Jettomero: Save the Universe as a Lovably Clumsy Robot

He’s here to save us all by being clumsy.

Gabriel Koenig of Ghost Time Games developed one of the year’s most striking indie games—Jettomero: Hero of the Universe.

In this unique title, you star as the hapless, oversized, and rather clumsy robot Jettomero who has decided to save humanity.

He’s a sweet-natured mechanical monstrosity and, as he bumbles about the place, apologises for some of the destruction he causes.

Jettomero: Hero of the Universe

You can’t help but immediately love Jettomero and his efforts, which is a terrific way to start any video game.

This aside, the title is visually stunning, there’s a lovely soundtrack, plus it’s (although short) a charming little game which is also cheap and packs some meaning into its message.

It’s available right now on Steam and Xbox One—here’s why you should give it some consideration.

There’s a touch of the wonderful Super Mario Galaxy in the game’s core gameplay mechanics, as you jet about from planet to planet drifting in and out of orbits.

At each location, you can bumble about the place collecting fuel cells, apologising for any destruction you cause as you go along, piece together the sorry nuclear mishaps which have befallen humanity, and take on giant robots Godzilla style to defeat them.

The controls are a little awkward to get used to at first, but you’re soon on your way.

We particularly love, as you jet about the Universe, the music which surges on as you hit the jetpack button.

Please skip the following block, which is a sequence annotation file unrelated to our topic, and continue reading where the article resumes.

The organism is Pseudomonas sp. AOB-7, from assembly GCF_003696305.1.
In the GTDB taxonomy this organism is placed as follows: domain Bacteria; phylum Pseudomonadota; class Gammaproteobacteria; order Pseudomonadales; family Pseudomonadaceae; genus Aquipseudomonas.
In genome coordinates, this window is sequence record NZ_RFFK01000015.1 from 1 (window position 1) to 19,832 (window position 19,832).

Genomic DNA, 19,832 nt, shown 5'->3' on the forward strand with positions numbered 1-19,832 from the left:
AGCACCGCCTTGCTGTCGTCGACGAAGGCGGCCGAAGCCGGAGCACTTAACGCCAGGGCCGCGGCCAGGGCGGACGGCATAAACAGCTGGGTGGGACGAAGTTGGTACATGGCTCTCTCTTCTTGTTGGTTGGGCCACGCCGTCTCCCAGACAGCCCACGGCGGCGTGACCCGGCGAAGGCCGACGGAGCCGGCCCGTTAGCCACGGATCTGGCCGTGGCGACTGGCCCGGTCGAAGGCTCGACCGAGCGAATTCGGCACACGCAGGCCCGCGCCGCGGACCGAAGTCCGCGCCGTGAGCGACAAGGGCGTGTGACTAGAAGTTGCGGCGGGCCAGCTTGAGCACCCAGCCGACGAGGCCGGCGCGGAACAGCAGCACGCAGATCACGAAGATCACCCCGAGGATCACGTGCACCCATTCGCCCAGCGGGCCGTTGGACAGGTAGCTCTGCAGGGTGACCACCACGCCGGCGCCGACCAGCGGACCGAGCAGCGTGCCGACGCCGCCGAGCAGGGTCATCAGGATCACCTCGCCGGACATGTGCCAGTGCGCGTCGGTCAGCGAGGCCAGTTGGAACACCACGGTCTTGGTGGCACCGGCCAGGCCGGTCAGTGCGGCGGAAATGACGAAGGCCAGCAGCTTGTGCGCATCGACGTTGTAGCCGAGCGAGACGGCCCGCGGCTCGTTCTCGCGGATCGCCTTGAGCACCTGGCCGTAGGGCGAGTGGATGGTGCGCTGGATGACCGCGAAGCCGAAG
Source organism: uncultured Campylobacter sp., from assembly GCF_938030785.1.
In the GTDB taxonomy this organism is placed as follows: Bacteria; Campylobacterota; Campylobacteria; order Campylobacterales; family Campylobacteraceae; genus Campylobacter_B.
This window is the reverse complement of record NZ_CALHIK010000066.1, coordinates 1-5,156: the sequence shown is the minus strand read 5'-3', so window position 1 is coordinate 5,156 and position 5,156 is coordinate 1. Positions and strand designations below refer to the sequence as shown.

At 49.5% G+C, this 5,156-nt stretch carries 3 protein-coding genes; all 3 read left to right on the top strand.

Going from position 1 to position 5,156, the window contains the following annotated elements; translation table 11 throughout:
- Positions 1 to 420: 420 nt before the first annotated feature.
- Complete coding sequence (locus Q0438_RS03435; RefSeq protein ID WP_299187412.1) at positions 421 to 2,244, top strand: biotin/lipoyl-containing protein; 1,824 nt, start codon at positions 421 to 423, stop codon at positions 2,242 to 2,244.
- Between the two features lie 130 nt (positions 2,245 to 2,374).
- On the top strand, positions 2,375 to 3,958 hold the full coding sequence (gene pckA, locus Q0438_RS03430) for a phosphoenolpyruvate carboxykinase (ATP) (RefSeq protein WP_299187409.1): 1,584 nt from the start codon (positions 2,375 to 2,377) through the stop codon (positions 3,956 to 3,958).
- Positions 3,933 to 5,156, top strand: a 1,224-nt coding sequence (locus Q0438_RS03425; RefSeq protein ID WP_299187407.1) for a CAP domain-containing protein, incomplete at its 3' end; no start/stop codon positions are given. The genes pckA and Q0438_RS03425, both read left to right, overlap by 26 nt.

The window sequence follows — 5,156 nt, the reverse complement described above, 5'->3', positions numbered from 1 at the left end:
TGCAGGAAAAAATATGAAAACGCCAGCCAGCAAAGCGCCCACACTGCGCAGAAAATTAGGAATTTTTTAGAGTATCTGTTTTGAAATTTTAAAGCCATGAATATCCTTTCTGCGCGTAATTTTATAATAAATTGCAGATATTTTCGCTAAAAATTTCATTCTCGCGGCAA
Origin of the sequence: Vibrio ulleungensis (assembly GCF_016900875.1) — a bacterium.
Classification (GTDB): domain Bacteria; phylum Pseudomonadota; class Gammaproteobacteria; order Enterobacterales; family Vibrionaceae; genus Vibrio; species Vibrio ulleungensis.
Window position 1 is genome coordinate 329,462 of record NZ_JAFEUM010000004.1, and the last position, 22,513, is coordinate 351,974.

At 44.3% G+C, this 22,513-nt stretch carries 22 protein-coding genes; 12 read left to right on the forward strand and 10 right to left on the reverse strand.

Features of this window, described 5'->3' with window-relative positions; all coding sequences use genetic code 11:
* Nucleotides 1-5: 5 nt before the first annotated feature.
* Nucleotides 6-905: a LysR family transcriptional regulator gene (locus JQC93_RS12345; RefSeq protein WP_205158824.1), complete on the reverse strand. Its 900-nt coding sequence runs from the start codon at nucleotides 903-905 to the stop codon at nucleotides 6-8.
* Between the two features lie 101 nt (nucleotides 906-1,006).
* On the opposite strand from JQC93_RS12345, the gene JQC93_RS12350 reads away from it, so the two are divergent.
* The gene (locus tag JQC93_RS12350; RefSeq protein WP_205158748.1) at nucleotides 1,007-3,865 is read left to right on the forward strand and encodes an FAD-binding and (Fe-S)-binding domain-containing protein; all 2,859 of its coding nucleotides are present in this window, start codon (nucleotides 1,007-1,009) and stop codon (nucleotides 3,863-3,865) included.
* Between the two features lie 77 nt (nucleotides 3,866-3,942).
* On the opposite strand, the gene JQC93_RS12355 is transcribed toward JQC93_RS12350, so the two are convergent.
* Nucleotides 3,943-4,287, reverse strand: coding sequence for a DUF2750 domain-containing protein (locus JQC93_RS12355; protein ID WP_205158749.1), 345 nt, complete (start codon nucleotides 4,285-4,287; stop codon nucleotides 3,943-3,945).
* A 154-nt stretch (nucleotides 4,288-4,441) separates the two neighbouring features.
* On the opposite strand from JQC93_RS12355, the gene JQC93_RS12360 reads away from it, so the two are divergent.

It’s got a real purpose to it, as with with endearing Jettomero, and we really get ourselves in gear when we hear it.

Jettemero being careful with the humans
Jettomero is very English in his attitude. Stiff upper lip, old bean!

It’s a fun little game and we can’t get enough of Jettomero’s polite attitude—he’s decided to save humans and, as he arrives on each planet, he proclaims his intentions.

That includes how he’ll be careful and hopes not to destroy anything.

Inevitably, as he’s so clumsy, he demolishes quite a lot of buildings and emphatically apologises for this as he does so, with human ships buzzing around his head gunning at him as he does so.

Jettomero offers a simple, intuitive concept which, once again, highlights the magic of indie games—it doesn’t last longer than it needs to, it leaves an indelible emotional impact, it’s cute, fun, and Jettomero is adorable.

Plus, there’s a learned warning about human behaviour right there as well.

For a mere £10 you can’t really go wrong—it’s mechanised prophesying and it’s all carried out rather marvellously.


Dispense with some gibberish!

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